Iraq War veteran and war resister Kimberly Rivera has been ordered to leave Canada no later than Thursday, September 20th or face deportation. That's one day away. The mother of four, Kim and her family have made their home in Canada since 2007. Luke Stewart observes in his letter to the editor of The Record, "It was guarding the front gate of a forward operating base in Baghdad where Rivera’s conscience grew with every fatal day. She decided she could no longer participate in the war that Kofi Annan, then the UN Secretary General, said in 2004 was illegal under the United Nations Charter." Leah Bolger and Gerry Condon of Veterans For Peace note in their open letter, "According to the UN Handbook on Refugees, soldiers who refuse to fight in wars that are widely condemned by the international community should be considered as refugees. Unfortunately, the Immigration and Refugee Board in Canada has yet to grant asylum to a single person who refused to kill in the war against Iraq, a war that has most certainly been condemned by peoples and nations around the globe."
The Toronto Post posts an e-mail from Kim where she thanks all the people who've shown support and asks that people call Immigration Minister Jason Kenney:
Immigration Minister Jason Kenney can stop our deportation. That's why we're asking you to please call him today and tell him you want my family and I to be allowed to stay in Canada together.
Call 1-866-599-4999 and asked to be transferred to Minister Kenney's Office.
For what to say when you call check our our Facebook event page. Then post a comment on that same page and tell us what they said.
Krystalline Kraus (Rabble) reports, "According to Michelle Robidoux, a spokesperson for the War Resisters Support Campaign (WRSC). '(Kim) faces a court martial and jail sentence, which, based on what other people have gotten, is a harsh jail sentence,' Robidoux said. 'She will be separated from her family. Her husband suffers from a disability and he’s going to have four kids on his hands'."
Yves Engler (iPolitics.ca) reports on Kim and notes what she saw in Iraq:
While Rivera expected to spend her time unloading equipment at a Colorado base she soon found herself guarding a foreign operating base in Iraq. It was from this vantage point that she became disillusioned with the war. Riviera was troubled by a two-year-old Iraqi girl who came to the base with her family to claim compensation after a bombing by U.S. forces. “She was just petrified”, Rivera explained. “She was crying, but there was no sound, just tears flowing out of her eyes. She was shaking. I have no idea what had happened in her little life. All I know is I wasn’t seeing her: I was seeing my own little girl. I could imagine my daughter being one of those kids throwing rocks at soldiers, because maybe someone she loved had been killed. That Iraqi girl haunts my soul.’”Rivera had begun to empathize with the millions of Iraqis displaced by the war or whose families lost a loved one. On leave in the U.S. a few months later, Rivera was told she would be re-deployed overseas. Not wanting to participate in a war she now opposed and fearing that her young children might grow up without a mother, she fled north. In February 2007 Rivera and her family applied for refugee status in this country.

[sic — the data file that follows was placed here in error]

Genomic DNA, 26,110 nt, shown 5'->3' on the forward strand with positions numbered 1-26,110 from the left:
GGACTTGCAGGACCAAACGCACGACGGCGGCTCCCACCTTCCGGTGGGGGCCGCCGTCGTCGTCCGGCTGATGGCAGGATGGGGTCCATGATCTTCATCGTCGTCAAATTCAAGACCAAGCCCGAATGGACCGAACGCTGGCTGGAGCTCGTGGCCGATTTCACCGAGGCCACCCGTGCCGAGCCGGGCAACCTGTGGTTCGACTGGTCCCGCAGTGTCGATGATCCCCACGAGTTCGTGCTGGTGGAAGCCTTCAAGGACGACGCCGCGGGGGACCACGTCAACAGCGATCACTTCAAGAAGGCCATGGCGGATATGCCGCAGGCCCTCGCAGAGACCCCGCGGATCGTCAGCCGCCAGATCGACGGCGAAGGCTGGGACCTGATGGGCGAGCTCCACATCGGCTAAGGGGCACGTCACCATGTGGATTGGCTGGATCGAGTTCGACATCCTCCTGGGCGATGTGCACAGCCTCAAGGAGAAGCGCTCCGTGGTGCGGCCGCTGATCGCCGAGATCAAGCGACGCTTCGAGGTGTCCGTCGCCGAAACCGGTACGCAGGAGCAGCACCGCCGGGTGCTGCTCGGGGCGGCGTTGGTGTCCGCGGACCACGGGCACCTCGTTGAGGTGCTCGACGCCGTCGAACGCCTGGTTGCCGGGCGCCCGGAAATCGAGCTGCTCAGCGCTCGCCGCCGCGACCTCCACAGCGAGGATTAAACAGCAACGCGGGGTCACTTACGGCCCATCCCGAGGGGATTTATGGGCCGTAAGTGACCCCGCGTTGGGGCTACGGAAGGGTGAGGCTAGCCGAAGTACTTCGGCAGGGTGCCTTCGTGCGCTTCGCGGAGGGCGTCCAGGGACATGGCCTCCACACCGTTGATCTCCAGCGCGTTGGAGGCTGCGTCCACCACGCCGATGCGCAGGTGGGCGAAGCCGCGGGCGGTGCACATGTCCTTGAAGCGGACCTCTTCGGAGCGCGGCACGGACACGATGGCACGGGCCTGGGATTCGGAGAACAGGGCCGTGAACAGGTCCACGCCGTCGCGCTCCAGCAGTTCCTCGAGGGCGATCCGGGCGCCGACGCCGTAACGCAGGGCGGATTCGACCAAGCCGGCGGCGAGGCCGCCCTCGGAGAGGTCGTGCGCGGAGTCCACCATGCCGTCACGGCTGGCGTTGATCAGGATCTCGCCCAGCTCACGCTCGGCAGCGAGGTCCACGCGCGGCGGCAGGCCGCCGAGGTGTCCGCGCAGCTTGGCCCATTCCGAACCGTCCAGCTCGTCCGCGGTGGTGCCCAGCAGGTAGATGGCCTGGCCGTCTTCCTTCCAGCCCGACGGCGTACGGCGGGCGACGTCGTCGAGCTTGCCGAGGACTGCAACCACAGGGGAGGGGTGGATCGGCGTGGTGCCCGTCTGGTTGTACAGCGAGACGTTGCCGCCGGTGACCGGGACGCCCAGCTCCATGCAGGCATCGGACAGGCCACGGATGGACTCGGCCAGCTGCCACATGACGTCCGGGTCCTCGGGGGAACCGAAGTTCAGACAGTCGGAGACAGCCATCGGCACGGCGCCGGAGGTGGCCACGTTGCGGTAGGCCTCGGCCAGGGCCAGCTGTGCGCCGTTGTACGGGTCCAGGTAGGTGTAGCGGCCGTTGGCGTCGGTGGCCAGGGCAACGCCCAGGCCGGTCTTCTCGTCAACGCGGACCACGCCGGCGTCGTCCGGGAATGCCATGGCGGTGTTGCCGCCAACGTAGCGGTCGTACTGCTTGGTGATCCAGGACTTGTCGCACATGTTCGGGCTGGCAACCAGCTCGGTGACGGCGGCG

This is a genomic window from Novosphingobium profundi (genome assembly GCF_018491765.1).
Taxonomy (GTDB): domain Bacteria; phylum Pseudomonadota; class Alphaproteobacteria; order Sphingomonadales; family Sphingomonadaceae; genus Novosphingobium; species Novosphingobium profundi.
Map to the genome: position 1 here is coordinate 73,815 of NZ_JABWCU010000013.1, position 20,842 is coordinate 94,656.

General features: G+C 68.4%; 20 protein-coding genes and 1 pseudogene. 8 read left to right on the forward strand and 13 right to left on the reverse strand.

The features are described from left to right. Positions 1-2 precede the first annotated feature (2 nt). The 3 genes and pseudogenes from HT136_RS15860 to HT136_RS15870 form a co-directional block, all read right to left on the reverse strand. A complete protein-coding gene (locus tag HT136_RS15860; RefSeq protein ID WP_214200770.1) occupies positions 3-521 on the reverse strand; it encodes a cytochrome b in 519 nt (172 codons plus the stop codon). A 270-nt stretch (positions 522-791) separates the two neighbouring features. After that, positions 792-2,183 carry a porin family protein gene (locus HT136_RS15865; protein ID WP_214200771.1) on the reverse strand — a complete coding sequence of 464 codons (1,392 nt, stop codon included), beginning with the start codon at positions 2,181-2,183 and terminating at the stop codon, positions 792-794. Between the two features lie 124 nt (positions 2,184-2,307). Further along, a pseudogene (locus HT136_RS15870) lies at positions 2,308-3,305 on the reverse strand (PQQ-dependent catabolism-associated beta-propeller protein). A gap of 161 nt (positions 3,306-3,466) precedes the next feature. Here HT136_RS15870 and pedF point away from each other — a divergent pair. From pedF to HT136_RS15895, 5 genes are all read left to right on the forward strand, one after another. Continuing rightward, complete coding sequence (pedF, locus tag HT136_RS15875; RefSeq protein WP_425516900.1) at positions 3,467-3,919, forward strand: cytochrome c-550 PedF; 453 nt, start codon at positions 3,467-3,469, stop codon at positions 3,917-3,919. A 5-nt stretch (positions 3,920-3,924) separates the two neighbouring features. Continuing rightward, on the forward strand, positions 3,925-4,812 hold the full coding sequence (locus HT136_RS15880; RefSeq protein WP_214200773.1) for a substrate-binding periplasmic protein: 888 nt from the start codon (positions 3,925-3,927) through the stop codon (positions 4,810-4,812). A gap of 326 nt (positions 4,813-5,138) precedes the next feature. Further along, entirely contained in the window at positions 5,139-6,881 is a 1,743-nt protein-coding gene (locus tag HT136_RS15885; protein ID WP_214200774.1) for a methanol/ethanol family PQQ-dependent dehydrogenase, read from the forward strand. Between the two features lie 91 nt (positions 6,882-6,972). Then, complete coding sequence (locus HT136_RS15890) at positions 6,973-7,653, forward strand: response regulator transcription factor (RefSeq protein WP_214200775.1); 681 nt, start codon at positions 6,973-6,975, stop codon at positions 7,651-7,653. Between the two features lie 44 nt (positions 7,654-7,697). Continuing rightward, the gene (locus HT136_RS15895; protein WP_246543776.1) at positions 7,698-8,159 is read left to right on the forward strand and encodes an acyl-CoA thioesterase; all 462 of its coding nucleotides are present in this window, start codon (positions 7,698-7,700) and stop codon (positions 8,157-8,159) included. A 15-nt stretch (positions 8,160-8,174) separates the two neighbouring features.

As of right now, 19,475 people have signed the War Resisters Support Campaign's petition to let Kim and her family stay in Canada. This is about the fate of a family. Kim, her husband Mario Rivera, their children: 10-year-old Christian, 8-year-old Rebecca, 4-year-old Katie Marie and 18-month-old Gabriel. The deportation will harm a family, uproot it, threaten the family with the loss of a mother for an unspecified amount of time and take children who know Canada as their home -- Katie Marie and Gabriel are Canadian citizens, they were born there -- and destroy that stability and identity.
Canada's most famous person of the last ten years is probably Naomi Klein. She's made various lists of influential thinkers. And she's Canadian for one reason only: the Canadian government allowed war resisters to stay. In 1967, her parents left New Jersey and went to Toronto because her father Michael refused to serve in Vietnam. If Canada had turned her parents away, forced them to return to the US, Naomi wouldn't have been born Canadian. Who knows what Christian, Rebecca, Katie Marie or Gabriel might become. Like Naomi, they could act as a face of the country on the international stage. And Stephen Harper could increase his own stature on the world stage by doing something that would be seen as a basic kindness by people around the world.
Kim states in her e-mail:
We love Canada. My children grew up here in Parkdale in Toronto and it's all they know. If we are deported, I will face a court martial and up to five years of jail time. With a felony conviction it would be hard for me to get jobs, apply for student loans, and support my family in the future.
I don't regret refusing to participate and speaking out against what I felt was a completely unjust war. Doing the right thing is not always the same as doing the easy thing, but it doesn't have to be this way -- Jason Kenney has the power to let us stay and Prime Minister Stephen Harper has even said the Iraq war "was absolutely an error." There is still time for the decision to be reversed.
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